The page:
responsible for fabricating and maintaining hegemonic discourses while punishing and
obstructing the construction and free flow of alternative, ancestral, and anti-racist forms of
knowledge. It is not enough for Universities, schools, studios, and professional organizations to
post solidary messages in their Instagram platforms when they create invisible walls around
their ivory towers. It is not enough to hashtag BLM when they are designing buildings for
policing, detaining, and incarcerating, when they maintain the status quo through biased
processes of evaluation and biased demands. It is not enough for institutions to pen beautiful
#heartfelt letters in solidarity of activists struggling against police and paramilitary forces while
they continue building their endowments with the money of their settler-colonial legacies. If
they are serious about demolishing their legacies of institutional racism, Academic institutions
must rethink their recruiting strategies to attract, stimulate, and create safe environments for
both, educators and students. Simultaneously, Architecture schools must embrace the
deconstruction of their curriculums to question not only the future of architecture, but to
expose the racist past they helped construct.
Value in contemporary societies is ofen confused with the illusion of a wealth that can be
measured either through the accumulation of commodities or through the speculative ether of
financial capital. In these scenarios, commodities, including architecture or architectural
elements, could acquire a mystical status. The question that remains is, what is the value of
architecture as a commodity in comparison to the value of a black life? Can a broken window, a
graffitied wall, or a burned police precinct be the equivalent or more valuable than black life? In
this white-supremacist system of values are black, brown, and indigenous lives mere
commodities that can be compared to disposable and replaceable objects and artifacts? Afer
all, what is the value of your architecture? And, what is the value of black life?
European colonization and the extension of its spatial horizon was fueled by genocide and
environmental destruction. It is not a coincidence that the environmental effects of this
expansion resurface in the form of an ecological threat that is imminent for impoverished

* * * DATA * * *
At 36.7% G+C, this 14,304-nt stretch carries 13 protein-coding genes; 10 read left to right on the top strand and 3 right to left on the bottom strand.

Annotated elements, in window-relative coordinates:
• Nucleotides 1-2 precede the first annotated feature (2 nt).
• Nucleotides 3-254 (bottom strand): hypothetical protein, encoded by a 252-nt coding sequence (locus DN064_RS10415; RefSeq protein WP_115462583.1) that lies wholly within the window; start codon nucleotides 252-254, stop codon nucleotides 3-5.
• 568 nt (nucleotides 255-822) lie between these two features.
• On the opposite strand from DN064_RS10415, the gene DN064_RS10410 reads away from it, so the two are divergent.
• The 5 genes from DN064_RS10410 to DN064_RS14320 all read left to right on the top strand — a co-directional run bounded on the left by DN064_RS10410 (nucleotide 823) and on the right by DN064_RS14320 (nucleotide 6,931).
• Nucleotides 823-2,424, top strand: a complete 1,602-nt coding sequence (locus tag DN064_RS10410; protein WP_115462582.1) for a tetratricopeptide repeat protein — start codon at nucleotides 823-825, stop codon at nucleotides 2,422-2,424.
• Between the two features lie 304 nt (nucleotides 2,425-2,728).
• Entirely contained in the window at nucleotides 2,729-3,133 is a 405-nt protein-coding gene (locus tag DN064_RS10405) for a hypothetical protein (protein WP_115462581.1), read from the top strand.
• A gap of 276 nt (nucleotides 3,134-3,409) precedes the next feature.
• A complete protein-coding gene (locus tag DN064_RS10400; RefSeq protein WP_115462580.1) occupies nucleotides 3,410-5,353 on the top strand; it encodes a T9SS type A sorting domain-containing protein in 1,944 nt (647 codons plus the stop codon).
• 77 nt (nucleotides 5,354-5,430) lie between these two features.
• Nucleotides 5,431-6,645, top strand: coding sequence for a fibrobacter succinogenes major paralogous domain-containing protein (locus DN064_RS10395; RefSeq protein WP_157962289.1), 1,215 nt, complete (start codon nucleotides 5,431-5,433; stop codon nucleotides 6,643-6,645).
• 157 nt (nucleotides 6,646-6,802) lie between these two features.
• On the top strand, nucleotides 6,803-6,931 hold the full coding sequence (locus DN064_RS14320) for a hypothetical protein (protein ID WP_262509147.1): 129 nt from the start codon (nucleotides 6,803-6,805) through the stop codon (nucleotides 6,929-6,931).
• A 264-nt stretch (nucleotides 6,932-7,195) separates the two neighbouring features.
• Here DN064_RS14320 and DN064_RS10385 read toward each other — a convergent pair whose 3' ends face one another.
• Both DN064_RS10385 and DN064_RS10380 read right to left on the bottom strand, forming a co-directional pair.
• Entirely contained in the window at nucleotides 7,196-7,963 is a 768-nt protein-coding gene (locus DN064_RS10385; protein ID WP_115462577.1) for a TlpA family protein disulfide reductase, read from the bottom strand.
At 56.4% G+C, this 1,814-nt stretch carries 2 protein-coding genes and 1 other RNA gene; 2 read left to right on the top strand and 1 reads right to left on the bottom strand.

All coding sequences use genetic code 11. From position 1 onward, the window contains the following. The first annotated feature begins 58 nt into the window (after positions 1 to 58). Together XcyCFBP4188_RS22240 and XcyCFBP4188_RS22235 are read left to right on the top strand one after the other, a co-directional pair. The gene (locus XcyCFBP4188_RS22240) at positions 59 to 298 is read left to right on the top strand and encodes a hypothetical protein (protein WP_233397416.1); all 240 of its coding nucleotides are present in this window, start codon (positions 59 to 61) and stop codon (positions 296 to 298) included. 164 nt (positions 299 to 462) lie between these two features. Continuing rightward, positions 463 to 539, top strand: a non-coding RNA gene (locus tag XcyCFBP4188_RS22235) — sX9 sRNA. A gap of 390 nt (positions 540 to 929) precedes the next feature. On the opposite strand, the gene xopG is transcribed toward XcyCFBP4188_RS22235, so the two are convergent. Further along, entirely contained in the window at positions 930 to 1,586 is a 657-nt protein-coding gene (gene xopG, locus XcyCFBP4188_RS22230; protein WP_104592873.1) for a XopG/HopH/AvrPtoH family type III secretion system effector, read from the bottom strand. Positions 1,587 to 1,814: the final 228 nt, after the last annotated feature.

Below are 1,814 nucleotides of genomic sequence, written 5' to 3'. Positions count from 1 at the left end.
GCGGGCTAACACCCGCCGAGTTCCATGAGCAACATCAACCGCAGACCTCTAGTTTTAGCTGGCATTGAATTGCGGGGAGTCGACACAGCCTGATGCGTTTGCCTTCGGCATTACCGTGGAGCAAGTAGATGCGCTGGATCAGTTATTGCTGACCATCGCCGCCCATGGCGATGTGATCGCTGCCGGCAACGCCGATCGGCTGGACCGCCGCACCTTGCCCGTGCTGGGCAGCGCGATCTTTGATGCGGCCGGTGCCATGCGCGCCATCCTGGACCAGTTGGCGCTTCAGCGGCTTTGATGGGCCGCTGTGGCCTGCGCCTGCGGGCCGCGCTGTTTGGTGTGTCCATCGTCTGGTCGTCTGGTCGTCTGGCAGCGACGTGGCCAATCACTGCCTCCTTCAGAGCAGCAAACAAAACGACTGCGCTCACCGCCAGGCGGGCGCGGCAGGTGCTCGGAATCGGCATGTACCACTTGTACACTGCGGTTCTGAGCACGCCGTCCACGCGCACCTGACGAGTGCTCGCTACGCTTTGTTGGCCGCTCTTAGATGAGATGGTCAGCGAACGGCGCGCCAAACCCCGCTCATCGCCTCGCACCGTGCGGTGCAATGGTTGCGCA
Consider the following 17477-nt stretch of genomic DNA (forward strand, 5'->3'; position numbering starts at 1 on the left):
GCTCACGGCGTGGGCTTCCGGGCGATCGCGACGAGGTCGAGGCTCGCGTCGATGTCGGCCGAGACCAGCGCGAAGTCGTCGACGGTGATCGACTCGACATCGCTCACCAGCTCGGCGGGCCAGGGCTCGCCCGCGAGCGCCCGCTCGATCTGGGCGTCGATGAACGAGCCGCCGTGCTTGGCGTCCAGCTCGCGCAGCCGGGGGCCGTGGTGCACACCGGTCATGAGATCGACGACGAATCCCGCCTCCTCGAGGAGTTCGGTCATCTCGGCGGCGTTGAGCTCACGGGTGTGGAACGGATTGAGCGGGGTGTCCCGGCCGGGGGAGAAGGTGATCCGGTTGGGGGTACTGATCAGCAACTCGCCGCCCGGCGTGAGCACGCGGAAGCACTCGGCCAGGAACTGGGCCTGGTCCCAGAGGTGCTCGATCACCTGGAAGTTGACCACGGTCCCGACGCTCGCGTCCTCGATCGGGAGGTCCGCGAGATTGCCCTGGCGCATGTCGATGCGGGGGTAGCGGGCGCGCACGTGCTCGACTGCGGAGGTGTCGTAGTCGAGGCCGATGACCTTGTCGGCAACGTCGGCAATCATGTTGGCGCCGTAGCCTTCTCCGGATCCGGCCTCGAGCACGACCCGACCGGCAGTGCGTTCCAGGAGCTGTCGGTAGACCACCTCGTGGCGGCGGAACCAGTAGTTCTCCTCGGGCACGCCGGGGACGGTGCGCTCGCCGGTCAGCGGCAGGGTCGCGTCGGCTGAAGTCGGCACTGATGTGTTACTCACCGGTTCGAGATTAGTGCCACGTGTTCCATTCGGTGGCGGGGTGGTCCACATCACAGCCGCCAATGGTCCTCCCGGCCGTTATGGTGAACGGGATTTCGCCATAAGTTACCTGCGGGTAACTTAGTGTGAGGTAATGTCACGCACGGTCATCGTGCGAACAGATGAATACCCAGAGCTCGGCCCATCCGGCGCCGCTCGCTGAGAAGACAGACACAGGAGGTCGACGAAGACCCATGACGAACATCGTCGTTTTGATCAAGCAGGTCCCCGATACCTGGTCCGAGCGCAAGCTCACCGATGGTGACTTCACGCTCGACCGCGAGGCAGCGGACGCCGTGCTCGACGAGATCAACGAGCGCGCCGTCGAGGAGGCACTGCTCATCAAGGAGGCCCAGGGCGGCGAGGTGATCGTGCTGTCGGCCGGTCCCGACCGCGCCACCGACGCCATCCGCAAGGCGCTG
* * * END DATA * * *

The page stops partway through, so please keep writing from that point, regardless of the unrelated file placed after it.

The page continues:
communities and has clear racist overtones. The postimperial military complex that maintains
the chain of material, environmental, and human exploitation is directly linked to the
destruction of ecosystems. “Militarism is the largest single cause of environmental destruction
in the world. The US Military is the largest single pollutant in the planet and the largest single
consumer of oil in the world. The Pentagon is BP’s largest client.” There’s no racial justice
without the protection of the environment. It is not enough to use LEED-certified materials or
photovoltaic panels in buildings if they contribute to the postimperial military complex. We
cannot argue for environmental justice while condoning and participating in processes of
militarization, deforestation, and the desecration, occupation, and destruction of indigenous
territories. There’s no sustainable architecture to the service of the military. There’s no
ecological justice if architecture contributes to environmental racism.
Success cannot be measured in empty data charts and dubious demographic indicators. Stopand-frisk. Heavy Policing. Random checks. The war against drugs. The war against crime. The
war against terror. These miscalculated policy moves have been justified by the
misinterpretation of contextless numbers. Numbers that quantify the specificities of effects
without looking at the causes. Numbers that without context are manipulated to justify the
mass incarceration and mass homicide of black and brown people. The same can be said about
the cartesian ideal of progress and its settler-colonial legacy and the unquenchable thirst for
growth. We must learn to create new parameters for architecture to operate without responding
to empty statistics, and without serving to its racist and ideological technologies and agendas.
Military, confederate, philanthro-capitalist, and colonizer monuments are part of an apparatus
that rewrites, white-washes, legitimizes, standardizes, and erases a history of genocide,
destruction, and racism while maintaining the status quo. Monuments refer us back in time, as